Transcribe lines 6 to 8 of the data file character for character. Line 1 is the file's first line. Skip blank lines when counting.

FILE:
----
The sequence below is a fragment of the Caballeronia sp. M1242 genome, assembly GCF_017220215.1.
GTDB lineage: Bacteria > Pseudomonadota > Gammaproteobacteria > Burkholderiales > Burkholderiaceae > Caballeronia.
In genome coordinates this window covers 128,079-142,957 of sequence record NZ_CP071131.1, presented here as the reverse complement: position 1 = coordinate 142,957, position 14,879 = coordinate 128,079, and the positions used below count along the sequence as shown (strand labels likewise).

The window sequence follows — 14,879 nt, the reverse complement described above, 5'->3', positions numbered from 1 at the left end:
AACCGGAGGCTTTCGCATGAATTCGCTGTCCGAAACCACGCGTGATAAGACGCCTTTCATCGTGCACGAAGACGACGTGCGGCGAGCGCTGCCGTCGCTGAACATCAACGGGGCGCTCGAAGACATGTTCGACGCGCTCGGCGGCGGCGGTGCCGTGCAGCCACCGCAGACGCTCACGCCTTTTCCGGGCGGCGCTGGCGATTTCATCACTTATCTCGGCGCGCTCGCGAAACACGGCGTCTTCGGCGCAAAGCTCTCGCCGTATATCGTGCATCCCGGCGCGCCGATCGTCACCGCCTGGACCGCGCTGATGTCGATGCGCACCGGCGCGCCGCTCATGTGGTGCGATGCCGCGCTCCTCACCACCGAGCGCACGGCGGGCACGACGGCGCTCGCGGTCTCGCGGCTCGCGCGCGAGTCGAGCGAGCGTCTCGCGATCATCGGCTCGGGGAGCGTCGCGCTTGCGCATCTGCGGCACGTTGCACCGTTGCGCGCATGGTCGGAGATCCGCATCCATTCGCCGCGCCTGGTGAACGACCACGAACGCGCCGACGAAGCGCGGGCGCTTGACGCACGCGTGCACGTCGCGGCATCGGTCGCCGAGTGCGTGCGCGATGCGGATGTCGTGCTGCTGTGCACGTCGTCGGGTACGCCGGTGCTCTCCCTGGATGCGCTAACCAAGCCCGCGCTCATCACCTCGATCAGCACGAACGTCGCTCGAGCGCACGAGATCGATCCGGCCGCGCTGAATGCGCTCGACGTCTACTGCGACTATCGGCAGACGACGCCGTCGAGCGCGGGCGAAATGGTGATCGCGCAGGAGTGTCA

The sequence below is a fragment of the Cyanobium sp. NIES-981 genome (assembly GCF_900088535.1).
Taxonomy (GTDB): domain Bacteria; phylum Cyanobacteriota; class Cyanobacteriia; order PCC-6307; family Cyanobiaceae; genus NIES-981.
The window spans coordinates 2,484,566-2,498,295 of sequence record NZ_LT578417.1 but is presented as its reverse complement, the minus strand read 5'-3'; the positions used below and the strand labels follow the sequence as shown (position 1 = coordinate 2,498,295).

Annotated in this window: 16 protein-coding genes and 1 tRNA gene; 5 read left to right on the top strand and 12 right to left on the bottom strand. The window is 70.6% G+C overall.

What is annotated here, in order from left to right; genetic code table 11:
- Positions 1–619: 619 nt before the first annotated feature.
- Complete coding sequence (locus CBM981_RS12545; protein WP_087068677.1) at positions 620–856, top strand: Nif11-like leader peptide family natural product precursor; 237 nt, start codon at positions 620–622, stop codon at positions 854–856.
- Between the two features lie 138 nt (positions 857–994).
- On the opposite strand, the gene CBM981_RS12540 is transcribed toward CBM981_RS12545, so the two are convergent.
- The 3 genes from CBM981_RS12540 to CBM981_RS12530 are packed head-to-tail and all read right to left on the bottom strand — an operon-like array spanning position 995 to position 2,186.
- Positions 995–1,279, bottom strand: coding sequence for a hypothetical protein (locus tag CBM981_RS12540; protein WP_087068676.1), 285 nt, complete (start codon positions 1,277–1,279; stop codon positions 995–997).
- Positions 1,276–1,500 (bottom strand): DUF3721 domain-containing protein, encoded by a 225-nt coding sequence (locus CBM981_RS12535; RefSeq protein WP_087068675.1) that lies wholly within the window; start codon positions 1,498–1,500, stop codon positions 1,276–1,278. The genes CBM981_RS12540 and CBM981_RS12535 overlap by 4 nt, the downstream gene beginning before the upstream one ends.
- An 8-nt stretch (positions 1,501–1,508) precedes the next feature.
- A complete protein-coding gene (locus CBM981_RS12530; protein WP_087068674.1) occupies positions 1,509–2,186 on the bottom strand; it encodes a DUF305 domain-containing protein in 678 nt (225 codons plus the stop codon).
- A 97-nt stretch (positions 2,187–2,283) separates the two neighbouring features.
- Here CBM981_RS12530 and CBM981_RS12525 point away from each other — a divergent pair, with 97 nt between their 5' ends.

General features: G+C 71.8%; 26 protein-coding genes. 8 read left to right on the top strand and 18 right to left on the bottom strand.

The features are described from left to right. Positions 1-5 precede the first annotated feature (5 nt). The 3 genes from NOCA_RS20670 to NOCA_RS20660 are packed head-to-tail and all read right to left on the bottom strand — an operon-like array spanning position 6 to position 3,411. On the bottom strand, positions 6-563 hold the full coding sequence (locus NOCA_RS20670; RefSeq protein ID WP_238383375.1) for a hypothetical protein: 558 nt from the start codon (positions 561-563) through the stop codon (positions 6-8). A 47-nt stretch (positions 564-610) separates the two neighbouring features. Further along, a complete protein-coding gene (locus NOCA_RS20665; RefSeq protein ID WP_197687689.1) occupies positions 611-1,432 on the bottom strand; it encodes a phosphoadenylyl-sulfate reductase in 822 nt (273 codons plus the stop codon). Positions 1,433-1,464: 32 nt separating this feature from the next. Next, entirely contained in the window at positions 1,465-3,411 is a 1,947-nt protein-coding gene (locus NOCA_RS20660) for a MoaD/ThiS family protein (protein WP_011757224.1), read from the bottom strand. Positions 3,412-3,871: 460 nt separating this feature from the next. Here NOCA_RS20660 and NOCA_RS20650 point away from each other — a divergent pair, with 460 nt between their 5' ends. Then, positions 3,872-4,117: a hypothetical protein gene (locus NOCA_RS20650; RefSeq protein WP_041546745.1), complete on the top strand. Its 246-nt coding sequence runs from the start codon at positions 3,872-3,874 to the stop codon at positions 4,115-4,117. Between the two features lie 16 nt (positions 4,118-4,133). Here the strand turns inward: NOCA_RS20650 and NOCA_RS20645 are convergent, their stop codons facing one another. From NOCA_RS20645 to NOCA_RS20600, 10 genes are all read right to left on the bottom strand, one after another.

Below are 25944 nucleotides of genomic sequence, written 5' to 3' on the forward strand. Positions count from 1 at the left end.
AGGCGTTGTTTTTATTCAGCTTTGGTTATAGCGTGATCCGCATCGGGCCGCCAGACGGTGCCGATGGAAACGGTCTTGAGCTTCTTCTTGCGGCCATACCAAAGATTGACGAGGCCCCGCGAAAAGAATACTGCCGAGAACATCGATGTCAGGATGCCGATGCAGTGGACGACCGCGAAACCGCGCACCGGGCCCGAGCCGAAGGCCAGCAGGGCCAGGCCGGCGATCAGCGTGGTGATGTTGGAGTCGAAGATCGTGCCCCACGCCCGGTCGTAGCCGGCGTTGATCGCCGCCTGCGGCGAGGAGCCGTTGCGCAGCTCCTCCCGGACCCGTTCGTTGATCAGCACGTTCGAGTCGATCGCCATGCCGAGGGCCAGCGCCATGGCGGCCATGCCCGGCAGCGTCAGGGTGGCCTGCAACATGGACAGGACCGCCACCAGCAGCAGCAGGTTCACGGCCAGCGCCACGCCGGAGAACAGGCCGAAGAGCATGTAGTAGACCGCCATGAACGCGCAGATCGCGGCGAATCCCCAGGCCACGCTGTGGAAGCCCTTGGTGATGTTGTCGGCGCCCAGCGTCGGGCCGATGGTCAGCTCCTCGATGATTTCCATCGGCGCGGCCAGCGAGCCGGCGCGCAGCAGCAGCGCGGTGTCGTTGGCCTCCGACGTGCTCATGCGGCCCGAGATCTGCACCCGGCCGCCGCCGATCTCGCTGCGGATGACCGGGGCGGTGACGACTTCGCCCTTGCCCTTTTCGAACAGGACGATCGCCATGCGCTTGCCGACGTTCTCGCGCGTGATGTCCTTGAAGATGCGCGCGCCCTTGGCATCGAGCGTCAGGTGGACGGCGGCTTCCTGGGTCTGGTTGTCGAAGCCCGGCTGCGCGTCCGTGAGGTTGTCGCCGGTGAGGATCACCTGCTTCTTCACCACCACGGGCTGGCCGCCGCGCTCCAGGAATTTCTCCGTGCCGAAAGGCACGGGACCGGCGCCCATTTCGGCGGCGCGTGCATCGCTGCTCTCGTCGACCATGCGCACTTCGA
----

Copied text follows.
The sequence below is a fragment of the Cyanobium sp. NIES-981 genome (assembly GCF_900088535.1).
Taxonomy (GTDB): domain Bacteria; phylum Cyanobacteriota; class Cyanobacteriia; order PCC-6307; family Cyanobiaceae; genus NIES-981.
The window spans coordinates 2,484,566-2,498,295 of sequence record NZ_LT578417.1 but is presented as its reverse complement, the minus strand read 5'-3'; the positions used below and the strand labels follow the sequence as shown (position 1 = coordinate 2,498,295).